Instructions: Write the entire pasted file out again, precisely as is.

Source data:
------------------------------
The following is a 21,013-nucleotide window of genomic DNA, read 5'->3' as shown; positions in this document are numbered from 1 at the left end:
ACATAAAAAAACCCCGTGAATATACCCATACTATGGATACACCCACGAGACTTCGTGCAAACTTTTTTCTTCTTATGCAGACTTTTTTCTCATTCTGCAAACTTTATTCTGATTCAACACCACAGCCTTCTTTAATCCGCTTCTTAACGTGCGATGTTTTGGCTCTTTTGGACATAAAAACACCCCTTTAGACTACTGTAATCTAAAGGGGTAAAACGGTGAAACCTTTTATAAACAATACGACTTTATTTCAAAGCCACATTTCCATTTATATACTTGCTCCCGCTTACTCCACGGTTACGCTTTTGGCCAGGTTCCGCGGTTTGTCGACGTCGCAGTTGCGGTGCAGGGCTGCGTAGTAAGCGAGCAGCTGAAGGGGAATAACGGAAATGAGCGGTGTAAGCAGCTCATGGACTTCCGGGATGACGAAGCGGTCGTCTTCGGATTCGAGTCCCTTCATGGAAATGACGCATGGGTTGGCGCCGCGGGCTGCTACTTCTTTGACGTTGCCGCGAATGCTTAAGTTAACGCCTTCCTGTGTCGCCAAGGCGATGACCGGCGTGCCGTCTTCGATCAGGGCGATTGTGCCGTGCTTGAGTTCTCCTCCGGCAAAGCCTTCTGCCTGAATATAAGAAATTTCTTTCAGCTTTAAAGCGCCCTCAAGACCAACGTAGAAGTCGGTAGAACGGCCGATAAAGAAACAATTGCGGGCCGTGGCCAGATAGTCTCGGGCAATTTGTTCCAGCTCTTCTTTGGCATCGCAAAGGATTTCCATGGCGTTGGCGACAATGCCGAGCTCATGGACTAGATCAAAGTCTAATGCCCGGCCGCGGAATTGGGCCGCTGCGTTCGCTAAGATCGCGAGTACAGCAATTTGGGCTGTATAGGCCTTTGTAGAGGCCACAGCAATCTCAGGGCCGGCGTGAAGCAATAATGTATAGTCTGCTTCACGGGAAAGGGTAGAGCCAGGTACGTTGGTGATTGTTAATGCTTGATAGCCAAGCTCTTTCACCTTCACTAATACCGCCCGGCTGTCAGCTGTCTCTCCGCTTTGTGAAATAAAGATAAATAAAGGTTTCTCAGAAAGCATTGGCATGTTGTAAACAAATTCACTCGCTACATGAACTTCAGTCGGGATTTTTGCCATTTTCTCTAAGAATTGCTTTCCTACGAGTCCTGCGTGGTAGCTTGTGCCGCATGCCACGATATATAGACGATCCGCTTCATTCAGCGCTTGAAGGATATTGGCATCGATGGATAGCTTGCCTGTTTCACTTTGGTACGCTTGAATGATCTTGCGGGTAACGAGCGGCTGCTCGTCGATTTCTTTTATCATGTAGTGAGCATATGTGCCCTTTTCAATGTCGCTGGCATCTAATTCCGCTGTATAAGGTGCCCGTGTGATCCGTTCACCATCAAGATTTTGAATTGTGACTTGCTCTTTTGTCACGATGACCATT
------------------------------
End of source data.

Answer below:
The following is a 21,013-nucleotide window of genomic DNA, read 5'->3' as shown; positions in this document are numbered from 1 at the left end:
ACATAAAAAAACCCCGTGAATATACCCATACTATGGATACACCCACGAGACTTCGTGCAAACTTTTTTCTTCTTATGCAGACTTTTTTCTCATTCTGCAAACTTTATTCTGATTCAACACCACAGCCTTCTTTAATCCGCTTCTTAACGTGCGATGTTTTGGCTCTTTTGGACATAAAAACACCCCTTTAGACTACTGTAATCTAAAGGGGTAAAACGGTGAAACCTTTTATAAACAATACGACTTTATTTCAAAGCCACATTTCCATTTATATACTTGCTCCCGCTTACTCCACGGTTACGCTTTTGGCCAGGTTCCGCGGTTTGTCGACGTCGCAGTTGCGGTGCAGGGCTGCGTAGTAAGCGAGCAGCTGAAGGGGAATAACGGAAATGAGCGGTGTAAGCAGCTCATGGACTTCCGGGATGACGAAGCGGTCGTCTTCGGATTCGAGTCCCTTCATGGAAATGACGCATGGGTTGGCGCCGCGGGCTGCTACTTCTTTGACGTTGCCGCGAATGCTTAAGTTAACGCCTTCCTGTGTCGCCAAGGCGATGACCGGCGTGCCGTCTTCGATCAGGGCGATTGTGCCGTGCTTGAGTTCTCCTCCGGCAAAGCCTTCTGCCTGAATATAAGAAATTTCTTTCAGCTTTAAAGCGCCCTCAAGACCAACGTAGAAGTCGGTAGAACGGCCGATAAAGAAACAATTGCGGGCCGTGGCCAGATAGTCTCGGGCAATTTGTTCCAGCTCTTCTTTGGCATCGCAAAGGATTTCCATGGCGTTGGCGACAATGCCGAGCTCATGGACTAGATCAAAGTCTAATGCCCGGCCGCGGAATTGGGCCGCTGCGTTCGCTAAGATCGCGAGTACAGCAATTTGGGCTGTATAGGCCTTTGTAGAGGCCACAGCAATCTCAGGGCCGGCGTGAAGCAATAATGTATAGTCTGCTTCACGGGAAAGGGTAGAGCCAGGTACGTTGGTGATTGTTAATGCTTGATAGCCAAGCTCTTTCACCTTCACTAATACCGCCCGGCTGTCAGCTGTCTCTCCGCTTTGTGAAATAAAGATAAATAAAGGTTTCTCAGAAAGCATTGGCATGTTGTAAACAAATTCACTCGCTACATGAACTTCAGTCGGGATTTTTGCCATTTTCTCTAAGAATTGCTTTCCTACGAGTCCTGCGTGGTAGCTTGTGCCGCATGCCACGATATATAGACGATCCGCTTCATTCAGCGCTTGAAGGATATTGGCATCGATGGATAGCTTGCCTGTTTCACTTTGGTACGCTTGAATGATCTTGCGGGTAACGAGCGGCTGCTCGTCGATTTCTTTTATCATGTAGTGAGCATATGTGCCCTTTTCAATGTCGCTGGCATCTAATTCCGCTGTATAAGGTGCCCGTGTGATCCGTTCACCATCAAGATTTTGAATTGTGACTTGCTCTTTTGTCACGATGACCATT